I have a two and half year old daughter and they are very calm and gentle around her. The pup is 3 months old and the very sooner you can get her the better. My two are very good with kids. They listen very well, and they are very easy to train. Wel some of them can be downright bullheaded.
 

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First, I know that's not their technical name, but I've always called them that so please forgive me :)

I have been on here before asking for advice in our search for a new member of our family. I have two boys 4 and almost 3 and a five year old Yorkie and I stay at home with all of them. We live in an older subdivision that has larger yards and we personally own a medium sized fenced in yard and about 1/2 acre of free roaming yard. We also live directly on a lake. Most of my neighbors have dogs or cats and are older. We are fairly active and spend at least one hour outside everyday playing ball, walking, throwing a frisbee, etc. My boys are getting ready to start baseball so I'm sure practicing will be lots of fun for a new dog (fetch). We were going to purchase a dog and have been searching for about two months when a neighbor told me that a friend of a friend has a 3 mo old 3/4 blue heeler 1/4 australian shepherd that they want to get rid of. It is currently on a farm with horses and cattle. We have had australian shepherds before and we loved them and they did very well in our home with my stepdaughters (they are 13 now) when they were little, but I know little about blue heelers, and I'm sure that percentage will be dominate.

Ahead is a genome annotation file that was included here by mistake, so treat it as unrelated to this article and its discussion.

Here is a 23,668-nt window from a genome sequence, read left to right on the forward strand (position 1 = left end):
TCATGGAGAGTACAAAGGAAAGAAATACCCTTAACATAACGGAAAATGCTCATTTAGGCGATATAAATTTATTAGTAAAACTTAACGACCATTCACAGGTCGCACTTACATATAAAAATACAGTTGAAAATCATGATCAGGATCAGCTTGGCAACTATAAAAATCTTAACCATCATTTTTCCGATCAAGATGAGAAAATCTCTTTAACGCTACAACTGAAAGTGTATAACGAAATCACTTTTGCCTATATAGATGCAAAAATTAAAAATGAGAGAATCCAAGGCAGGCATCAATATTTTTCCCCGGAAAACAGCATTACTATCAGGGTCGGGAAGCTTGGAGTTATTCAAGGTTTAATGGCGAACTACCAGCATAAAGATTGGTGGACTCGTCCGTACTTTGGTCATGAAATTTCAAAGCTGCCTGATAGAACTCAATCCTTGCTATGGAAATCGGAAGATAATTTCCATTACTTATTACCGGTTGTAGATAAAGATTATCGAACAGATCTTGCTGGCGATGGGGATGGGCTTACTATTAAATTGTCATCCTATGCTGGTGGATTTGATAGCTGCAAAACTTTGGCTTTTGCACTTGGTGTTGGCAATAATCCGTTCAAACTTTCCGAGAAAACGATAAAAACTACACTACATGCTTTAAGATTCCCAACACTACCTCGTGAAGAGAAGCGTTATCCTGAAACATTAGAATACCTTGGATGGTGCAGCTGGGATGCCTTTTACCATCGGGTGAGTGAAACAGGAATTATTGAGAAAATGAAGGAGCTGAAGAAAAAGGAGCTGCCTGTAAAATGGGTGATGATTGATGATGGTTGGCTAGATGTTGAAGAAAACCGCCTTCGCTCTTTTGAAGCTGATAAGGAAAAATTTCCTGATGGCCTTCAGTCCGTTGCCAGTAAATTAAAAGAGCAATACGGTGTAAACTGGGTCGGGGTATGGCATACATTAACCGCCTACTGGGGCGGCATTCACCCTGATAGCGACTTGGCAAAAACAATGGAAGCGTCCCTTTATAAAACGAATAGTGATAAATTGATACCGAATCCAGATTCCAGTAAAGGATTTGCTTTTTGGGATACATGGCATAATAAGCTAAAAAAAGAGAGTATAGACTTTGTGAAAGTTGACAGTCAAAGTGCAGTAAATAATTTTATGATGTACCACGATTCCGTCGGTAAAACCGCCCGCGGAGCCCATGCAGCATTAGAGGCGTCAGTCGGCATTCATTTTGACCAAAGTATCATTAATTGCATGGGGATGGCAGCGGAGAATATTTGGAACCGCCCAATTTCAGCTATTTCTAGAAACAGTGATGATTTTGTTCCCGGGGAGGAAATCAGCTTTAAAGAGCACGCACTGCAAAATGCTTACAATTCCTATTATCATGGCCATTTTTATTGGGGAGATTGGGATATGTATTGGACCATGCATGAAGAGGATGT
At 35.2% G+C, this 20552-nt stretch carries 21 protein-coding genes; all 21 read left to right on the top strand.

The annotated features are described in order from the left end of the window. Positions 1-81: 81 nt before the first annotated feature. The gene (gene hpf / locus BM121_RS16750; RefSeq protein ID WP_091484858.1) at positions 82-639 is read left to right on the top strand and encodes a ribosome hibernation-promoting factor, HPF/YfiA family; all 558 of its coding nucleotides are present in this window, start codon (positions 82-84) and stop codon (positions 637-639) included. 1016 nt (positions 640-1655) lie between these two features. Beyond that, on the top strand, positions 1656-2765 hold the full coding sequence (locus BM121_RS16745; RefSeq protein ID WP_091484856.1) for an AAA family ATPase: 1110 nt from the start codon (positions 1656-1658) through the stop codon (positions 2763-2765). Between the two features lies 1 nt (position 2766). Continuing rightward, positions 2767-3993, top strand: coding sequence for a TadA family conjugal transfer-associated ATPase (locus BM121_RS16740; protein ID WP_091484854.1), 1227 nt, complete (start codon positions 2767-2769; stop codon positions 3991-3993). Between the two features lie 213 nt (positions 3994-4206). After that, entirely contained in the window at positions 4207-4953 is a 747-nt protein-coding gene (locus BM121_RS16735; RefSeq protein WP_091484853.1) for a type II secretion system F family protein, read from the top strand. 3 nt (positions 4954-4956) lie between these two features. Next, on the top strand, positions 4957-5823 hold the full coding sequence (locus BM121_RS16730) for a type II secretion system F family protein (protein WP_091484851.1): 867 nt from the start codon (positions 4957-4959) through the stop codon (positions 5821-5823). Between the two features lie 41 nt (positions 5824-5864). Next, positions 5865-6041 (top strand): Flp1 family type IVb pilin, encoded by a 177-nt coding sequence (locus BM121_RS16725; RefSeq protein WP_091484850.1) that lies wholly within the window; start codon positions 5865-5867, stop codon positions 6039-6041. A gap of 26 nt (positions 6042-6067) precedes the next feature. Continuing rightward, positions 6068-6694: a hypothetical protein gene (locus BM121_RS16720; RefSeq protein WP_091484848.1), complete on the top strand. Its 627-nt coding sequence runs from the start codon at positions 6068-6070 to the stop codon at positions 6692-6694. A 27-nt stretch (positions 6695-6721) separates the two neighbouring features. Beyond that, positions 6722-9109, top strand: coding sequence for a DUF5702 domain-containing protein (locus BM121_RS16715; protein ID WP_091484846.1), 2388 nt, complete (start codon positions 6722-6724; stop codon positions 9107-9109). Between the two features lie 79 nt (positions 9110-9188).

I would like a dog that my boys can play with safely and that will be social or accepting of new kids that may come into our home. I would like one that will be able to play in the yard without a leash, that enjoys water and isn't afraid of everything. Also, one that is easily trained and enjoys leash walking around our neighborhood would be great. I've heard that heelers like to nip, but is it just playful or are they going to actually bite my kids? Also, is it going to chase after their bikes and crash them when they are older OR will they be able to run along side them and enjoy? I would love to rescue this dog and give it a proper home, but I want to make sure we will be happy and it will be happy.

Thanks a bunch!!
ACDs tend to be intense dogs. They usually have a ton of drive and like to be busy. Being a buddy to a couple of kids can be a good job for the right ACD.

ACD's herd by heeling. As you said nipping. But its really more of a pinch than a nip. It can still be painful.

The plus side is that the are very smart and you can train them to do whatever you want. You can train them what to heel and not heel. What to chase and not chase.

The downside is that they are strong willed and if you are not confident experienced they will ignore you.

My opinion is this... IF the dog does heel on of the little ones, it is going to set you off or make you scared of the dog, then you might look for another dog. Because it could happen. Depends on a lot of things. How well socialized the dog is with young children, what kind of training its had. etc


Both my current ACD and the one I owned previous to this one were great with kids of all ages. But they are/were well socialized with kids and people in general.

The other thing I find about ACDs is they will not take a lot of abuse. IF your children are rough with the dog the dog will be rough back. Not neccessarily in a mean way. ACDs seem to be on the endless hunt for the next great game. They also tend to match the intensity and even one up their playmeat. If the dog feels that a child being rough with him and he thinks its a game he will play back roughly. IF the child is rough with the dog and he perceived is as a threat he will defend himself.